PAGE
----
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Last Updated: Tuesday, 22 April, 2003, 16:04 GMT 17:04 UK
Ethiopia plans 'Live Aid' appeal
Wembley
Live Aid took place in London and Philadelphia
Ethiopia is planning to stage its own Live Aid-style concert to raise funds for some 11 million people facing starvation.

Live Aid was beamed across the world in 1985, raising some $60m, as more than one million people died in Ethiopia's famine.

But the country is currently facing a famine potentially as severe as the crisis 18 years ago.

Campaign co-ordinator Selome Tadesse, a former spokeswoman for the Ethiopian Government said the event is scheduled for 25 May in the capital, Addis Ababa.

She said an appeal song will also be launched.

The black British singer Sade who released the hit song "Smooth Operator" is one of the artists being asked to appear at the concert

The May festival named 'Birr ( the Ethiopian currency) for a Compatriot' is hoping to raise funds by asking Ethiopians to buy a ticket selling for one birr, the equivalent of 10 US cents.

The organisers hope to raise $1.7m for famine relief.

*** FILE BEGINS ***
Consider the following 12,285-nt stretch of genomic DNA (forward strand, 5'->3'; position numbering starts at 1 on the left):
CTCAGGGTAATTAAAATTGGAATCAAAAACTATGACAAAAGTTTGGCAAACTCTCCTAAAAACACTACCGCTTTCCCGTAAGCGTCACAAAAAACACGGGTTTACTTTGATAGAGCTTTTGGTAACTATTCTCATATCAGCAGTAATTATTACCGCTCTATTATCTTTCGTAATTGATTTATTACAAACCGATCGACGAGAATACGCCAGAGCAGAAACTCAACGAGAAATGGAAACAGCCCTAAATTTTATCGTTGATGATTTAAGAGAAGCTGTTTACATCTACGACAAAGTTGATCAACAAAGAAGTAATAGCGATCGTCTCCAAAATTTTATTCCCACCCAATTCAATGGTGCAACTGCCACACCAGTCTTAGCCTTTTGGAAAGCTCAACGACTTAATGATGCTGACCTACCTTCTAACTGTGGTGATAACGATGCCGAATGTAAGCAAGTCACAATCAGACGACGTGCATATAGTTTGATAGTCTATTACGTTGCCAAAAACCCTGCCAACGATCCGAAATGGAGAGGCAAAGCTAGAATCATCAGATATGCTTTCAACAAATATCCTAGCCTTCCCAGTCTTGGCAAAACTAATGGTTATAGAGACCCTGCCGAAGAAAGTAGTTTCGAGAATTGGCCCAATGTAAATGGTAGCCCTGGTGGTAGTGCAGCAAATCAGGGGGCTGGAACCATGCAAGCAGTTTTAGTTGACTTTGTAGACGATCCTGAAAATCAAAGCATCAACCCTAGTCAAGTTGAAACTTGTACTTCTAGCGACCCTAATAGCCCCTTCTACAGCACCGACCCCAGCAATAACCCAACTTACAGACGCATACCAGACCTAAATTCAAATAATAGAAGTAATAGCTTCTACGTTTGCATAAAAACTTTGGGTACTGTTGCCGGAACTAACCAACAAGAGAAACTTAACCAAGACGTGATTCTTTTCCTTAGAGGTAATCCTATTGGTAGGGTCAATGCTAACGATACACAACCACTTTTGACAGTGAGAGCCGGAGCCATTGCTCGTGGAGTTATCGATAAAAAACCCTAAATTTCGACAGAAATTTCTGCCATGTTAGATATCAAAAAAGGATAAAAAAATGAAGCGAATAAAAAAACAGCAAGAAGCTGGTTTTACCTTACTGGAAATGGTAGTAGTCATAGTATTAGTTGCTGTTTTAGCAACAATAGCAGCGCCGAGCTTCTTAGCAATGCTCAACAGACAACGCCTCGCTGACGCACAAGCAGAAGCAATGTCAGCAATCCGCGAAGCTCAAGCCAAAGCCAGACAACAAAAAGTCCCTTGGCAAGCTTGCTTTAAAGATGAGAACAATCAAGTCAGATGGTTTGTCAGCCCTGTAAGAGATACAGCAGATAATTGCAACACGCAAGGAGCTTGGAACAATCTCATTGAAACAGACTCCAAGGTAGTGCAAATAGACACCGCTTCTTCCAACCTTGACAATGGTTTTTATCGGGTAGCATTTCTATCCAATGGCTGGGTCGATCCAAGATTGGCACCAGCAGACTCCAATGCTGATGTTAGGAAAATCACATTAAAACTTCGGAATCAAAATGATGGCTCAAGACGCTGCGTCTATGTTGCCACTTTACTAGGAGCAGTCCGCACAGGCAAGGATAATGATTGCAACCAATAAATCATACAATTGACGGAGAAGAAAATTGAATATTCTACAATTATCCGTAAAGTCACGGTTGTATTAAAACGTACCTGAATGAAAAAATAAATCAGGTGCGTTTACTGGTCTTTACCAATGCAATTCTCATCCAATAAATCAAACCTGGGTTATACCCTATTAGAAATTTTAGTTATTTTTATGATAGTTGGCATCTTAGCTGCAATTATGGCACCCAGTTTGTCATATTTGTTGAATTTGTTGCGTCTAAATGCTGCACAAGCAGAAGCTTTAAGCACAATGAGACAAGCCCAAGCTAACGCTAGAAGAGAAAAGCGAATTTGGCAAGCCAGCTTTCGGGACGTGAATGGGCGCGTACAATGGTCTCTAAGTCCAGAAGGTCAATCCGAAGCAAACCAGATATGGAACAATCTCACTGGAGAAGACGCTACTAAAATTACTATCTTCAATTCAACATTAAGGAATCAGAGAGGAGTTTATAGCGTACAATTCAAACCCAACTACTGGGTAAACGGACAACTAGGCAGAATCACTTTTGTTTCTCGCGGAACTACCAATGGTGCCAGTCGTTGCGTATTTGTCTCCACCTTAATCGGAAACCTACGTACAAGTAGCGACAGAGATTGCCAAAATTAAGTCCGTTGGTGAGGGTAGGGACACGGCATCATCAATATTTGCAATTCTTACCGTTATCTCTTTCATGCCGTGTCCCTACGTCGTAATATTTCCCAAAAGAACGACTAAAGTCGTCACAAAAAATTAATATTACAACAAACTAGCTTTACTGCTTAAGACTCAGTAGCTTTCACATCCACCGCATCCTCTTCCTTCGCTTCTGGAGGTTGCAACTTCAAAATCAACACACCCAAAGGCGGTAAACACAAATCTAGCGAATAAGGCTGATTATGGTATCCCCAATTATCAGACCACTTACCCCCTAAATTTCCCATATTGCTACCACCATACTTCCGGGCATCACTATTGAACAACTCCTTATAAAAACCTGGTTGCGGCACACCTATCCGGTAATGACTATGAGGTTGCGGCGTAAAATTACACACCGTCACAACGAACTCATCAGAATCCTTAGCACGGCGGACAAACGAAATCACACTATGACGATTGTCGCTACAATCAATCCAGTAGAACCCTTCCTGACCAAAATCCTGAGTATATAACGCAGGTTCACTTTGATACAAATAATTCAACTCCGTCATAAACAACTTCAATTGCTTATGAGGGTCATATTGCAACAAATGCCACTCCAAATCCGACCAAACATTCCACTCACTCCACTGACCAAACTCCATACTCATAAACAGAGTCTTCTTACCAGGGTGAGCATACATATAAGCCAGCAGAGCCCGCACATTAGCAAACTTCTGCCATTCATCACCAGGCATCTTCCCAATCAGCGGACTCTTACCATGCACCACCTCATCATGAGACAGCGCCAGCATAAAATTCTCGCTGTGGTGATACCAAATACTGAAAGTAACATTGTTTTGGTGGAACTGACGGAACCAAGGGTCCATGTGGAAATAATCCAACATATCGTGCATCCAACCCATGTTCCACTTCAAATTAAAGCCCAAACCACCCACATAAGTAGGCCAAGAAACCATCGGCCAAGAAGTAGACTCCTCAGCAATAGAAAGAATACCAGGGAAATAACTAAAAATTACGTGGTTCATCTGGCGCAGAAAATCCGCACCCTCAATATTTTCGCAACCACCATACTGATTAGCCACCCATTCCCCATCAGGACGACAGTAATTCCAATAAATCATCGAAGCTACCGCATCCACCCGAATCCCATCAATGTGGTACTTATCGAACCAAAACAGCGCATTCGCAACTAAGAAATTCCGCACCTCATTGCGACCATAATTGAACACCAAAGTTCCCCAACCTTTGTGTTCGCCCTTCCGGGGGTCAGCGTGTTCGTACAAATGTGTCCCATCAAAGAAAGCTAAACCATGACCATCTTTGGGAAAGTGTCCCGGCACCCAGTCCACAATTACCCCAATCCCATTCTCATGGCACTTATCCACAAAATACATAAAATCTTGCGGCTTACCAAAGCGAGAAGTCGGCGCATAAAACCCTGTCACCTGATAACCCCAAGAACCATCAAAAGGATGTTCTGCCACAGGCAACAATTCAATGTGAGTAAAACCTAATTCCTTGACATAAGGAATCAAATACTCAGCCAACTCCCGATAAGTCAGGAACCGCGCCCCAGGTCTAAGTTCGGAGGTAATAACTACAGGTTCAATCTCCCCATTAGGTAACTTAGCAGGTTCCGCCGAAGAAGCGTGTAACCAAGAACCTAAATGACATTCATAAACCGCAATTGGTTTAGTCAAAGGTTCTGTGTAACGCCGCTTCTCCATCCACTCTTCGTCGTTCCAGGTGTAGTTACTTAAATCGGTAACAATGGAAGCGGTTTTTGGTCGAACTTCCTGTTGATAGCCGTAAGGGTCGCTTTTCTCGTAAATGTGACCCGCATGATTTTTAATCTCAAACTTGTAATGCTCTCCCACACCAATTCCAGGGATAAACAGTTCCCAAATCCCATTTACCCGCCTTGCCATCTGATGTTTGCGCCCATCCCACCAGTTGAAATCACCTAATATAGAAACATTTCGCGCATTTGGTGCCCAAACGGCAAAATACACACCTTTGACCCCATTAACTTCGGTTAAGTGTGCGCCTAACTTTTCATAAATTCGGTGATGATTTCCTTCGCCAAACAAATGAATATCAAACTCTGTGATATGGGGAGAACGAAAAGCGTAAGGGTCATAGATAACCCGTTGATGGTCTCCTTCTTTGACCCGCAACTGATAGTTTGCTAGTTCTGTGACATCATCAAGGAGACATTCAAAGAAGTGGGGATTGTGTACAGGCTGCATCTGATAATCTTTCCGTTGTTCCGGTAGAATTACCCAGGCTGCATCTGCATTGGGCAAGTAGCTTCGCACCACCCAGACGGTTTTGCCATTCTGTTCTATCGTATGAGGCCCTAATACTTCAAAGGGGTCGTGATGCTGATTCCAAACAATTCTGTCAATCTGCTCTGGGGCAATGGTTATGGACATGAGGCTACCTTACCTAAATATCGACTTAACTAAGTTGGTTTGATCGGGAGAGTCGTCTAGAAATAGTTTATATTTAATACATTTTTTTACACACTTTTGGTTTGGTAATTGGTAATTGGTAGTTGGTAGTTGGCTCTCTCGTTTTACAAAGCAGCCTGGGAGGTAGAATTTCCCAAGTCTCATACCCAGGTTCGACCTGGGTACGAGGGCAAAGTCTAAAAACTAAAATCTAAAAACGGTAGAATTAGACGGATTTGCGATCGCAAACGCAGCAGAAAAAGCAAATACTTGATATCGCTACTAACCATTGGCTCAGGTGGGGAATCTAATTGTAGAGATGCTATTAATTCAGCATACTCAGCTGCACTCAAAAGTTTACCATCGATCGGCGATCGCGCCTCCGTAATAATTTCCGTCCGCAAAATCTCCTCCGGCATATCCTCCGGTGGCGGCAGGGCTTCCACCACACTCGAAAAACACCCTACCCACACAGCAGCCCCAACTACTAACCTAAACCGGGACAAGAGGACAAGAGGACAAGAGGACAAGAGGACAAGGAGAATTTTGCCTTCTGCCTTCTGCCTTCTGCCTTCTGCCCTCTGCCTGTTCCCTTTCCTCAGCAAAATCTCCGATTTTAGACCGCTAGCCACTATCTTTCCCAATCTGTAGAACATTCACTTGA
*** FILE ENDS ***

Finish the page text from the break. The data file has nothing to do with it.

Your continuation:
"If we are going to get out of this situation every citizen must take some responsibility in fighting poverty," Ms Salome told the UN information network, IRIN.

"We need to ask what are we doing ourselves - not donors - but what are Ethiopians doing ourselves," she said.

Donor fatigue

On Monday, aid agencies working in Ethiopia accused the donor communities of "slowly" starving millions of drought-stricken children.

With the current world situation we might not be the first ones on the list when it comes to aid flow, so if we do something we hope that might motivate donors
Selome Tadesse
The head of the United Nation's food aid arm, the World Food Programme, has warned that the international community is in danger of ignoring the needs of some 40 million people facing starvation across Africa because of humanitarian needs in Iraq.

Rations to 11 million people at risk in Ethiopia have been cut by as much as 20%, as the government tries to make limited supplies last.

Ms Salome said "At the moment there is major donor fatigue and every basket is drying up".

"With the current world situation we might not be the first ones on the list when it comes to aid flow, so if we do something we hope that might motivate donors," she added.




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